“True, we [lawyers] build no bridges. We raise no towers. We construct no engines. We paint no pictures - unless as amateurs for our own principal amusement. There is little of all that we do which the eye of man can see. But we smooth out difficulties; we relieve stress; we correct mistakes; we take up other men's burdens and by our efforts we make possible the peaceful life of men in a peaceful state.”

    --John W. Davis, founder of Davis Polk & Wardwell

  9. #1089
    Sam the Sheepdog LA Ute's Avatar
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    I think this is a thoughtful piece. "As early as February 2016, this column described Mr. Trump as a 'democratic accident' waiting to happen: 'What began as a scheme to become more famous is in danger of running away with the country.'” Ouch.

    *****

    Is President Trump Illegitimate?



    By Holman W. Jenkins, Jr.
    July 20, 2018 6:38 p.m. ET

    I think this is a thoughtful piece.

    Donald Trump never expected to be president. And, we might reasonably surmise, perhaps didn’t really want to be. Think about that as President Trump seeks to remake America’s relationship with the world as dramatically as any president in 70 years.

    The Greek witch-goddess Circe gave her son a magic weapon to protect him on his search for his father, Odysseus. When father and son finally met, Odysseus was accidentally killed by the magic weapon. Oops.

    Then-FBI Director James Comey received a magic weapon that, in his own mind, justified his usurping of the Justice Department’s decision whether to prosecute Hillary Clinton or her aides in the email case. Without Mr. Comey’s initial intervention, there never would have been his second intervention, reopening the Hillary case shortly before Election Day. Oops.

    If veteran political analyst Ronald Brownstein is right, blue-collar white women in the upper Midwest elected Mr. Trump. What better antidote for the “Access Hollywood” scandal, then tanking the Trump campaign, than the revelation that the Hillary case was not only back but entangled with the underage sexting adventures of former Democratic Rep. Anthony Weiner.

    If any Russian involvement helped Mr. Trump, this was it. As we know from credible reporting and from Mr. Comey’s own elliptical memoir, he was in possession of a captured Kremlin intelligence document that cited an alleged agreement between the Obama Justice Department and the Clinton campaign to bury the email case. This was Mr. Comey’s magic weapon.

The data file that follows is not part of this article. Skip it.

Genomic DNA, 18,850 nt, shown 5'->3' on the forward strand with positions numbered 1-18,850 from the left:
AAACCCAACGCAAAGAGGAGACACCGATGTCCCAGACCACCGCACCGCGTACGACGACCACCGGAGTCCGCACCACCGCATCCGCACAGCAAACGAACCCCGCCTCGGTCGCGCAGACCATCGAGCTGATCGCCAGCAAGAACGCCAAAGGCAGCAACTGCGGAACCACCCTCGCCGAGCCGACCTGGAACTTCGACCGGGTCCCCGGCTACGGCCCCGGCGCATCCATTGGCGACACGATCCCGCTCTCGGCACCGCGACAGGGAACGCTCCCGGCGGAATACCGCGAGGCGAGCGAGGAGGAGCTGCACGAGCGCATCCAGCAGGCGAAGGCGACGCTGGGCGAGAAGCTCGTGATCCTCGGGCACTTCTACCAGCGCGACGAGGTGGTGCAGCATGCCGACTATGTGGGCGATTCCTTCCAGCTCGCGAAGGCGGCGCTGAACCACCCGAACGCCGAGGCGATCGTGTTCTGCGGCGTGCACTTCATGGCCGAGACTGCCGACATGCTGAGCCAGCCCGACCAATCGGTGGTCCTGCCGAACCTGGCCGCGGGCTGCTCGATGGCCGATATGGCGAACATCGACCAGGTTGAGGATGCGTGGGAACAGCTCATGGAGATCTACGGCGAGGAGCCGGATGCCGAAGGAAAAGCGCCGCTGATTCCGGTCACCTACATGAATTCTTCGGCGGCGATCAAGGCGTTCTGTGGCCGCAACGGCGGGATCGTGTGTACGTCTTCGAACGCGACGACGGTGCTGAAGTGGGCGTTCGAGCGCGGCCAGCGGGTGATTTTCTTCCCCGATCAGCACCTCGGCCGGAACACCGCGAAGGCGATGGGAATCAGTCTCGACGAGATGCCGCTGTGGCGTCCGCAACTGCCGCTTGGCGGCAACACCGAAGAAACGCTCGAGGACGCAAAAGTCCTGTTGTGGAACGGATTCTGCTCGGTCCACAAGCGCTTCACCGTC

Amanda Renteria, the Clinton campaign aide named in the Russian intelligence, has stated plainly that the information was “made up by the Russians.” The Justice Department’s inspector general said the info was viewed inside the FBI as “not credible” and “objectively false.” According to CNN and the Washington Post, some considered it a deliberate Kremlin plant.

    Yet Mr. Comey, in a recent interview with PBS’s Judy Woodruff, described the information as “legitimate” and expressed agnosticism over whether it was “accurate.”

    He told NBC’s Chuck Todd, “I’m just not, by my silence, agreeing with your predicate that it was false documents.”

    What the heck is going on here?

    This episode represents the only possible way Russia affected the election outcome. Other claims about its decisive effect are implausible.

    Former Obama intelligence chief James Clapper flatly opines, based on his decades of experience, that Russia elected Mr. Trump, which might be more persuasive if his decades of experience were in U.S. electoral politics, not spywork and disinformation.

    The Economist magazine, in honor of last week’s U.S. indictment of Russia’s GRU hackers, says the Kremlin only had to shift 0.03% of the total vote and therefore Mr. Trump may be illegitimate.

    What these analysts ignore is net effect. Bernie voters and Catholics had reason to be offended by leaked Democratic emails, but these were one-day stories early in the race. The overall impact of Russia hacking and social media trolling not only was small on its own terms; it was swamped by the blowback on conventional media, which daily amplified accusations of Hillary supporters and Never Trump Republicans that Mr. Trump was in Vladimir Putin’s pocket.

    Replay the election in your head, in fact, and it’s hard come to any conclusion other than Mr. Trump would have been much better off if Russia wasn’t a subject. Voters don’t vote on foreign policy. They do vote on character. There can’t be 75 people in America who cared that Mr. Trump promised better relations with Russia. There must have been hundreds of thousands or millions who followed half the GOP pundit and foreign-policy establishment in opposing Mr. Trump on character grounds, including his alleged footsie with the Kremlin.

    I’ll say it again: It is overwhelmingly likely that Russian efforts, aside from their presumably unforeseen and accidental impact on Mr. Comey, cost Mr. Trump more votes than they got him.

    As early as February 2016, this column described Mr. Trump as a “democratic accident” waiting to happen: “What began as a scheme to become more famous is in danger of running away with the country.”

    It was entirely possible for Mr. Trump to be the last man standing in a crowded GOP primary field full of candidates who might have bested him one on one. He clearly lucked out with Hillary as his Democratic opponent. Of course, the totality of effects decides even a close election. But if you’re looking for a single, conscious, deliberate action by any human being that influenced the outcome, you’re left with Mr. Comey and his Russia-supplied magic weapon.

    By the way, this doesn’t make Mr. Trump an illegitimate president. He’s a natural-born U.S. citizen of the requisite age and won a majority of the Electoral College.

    Appeared in the July 21, 2018, print edition.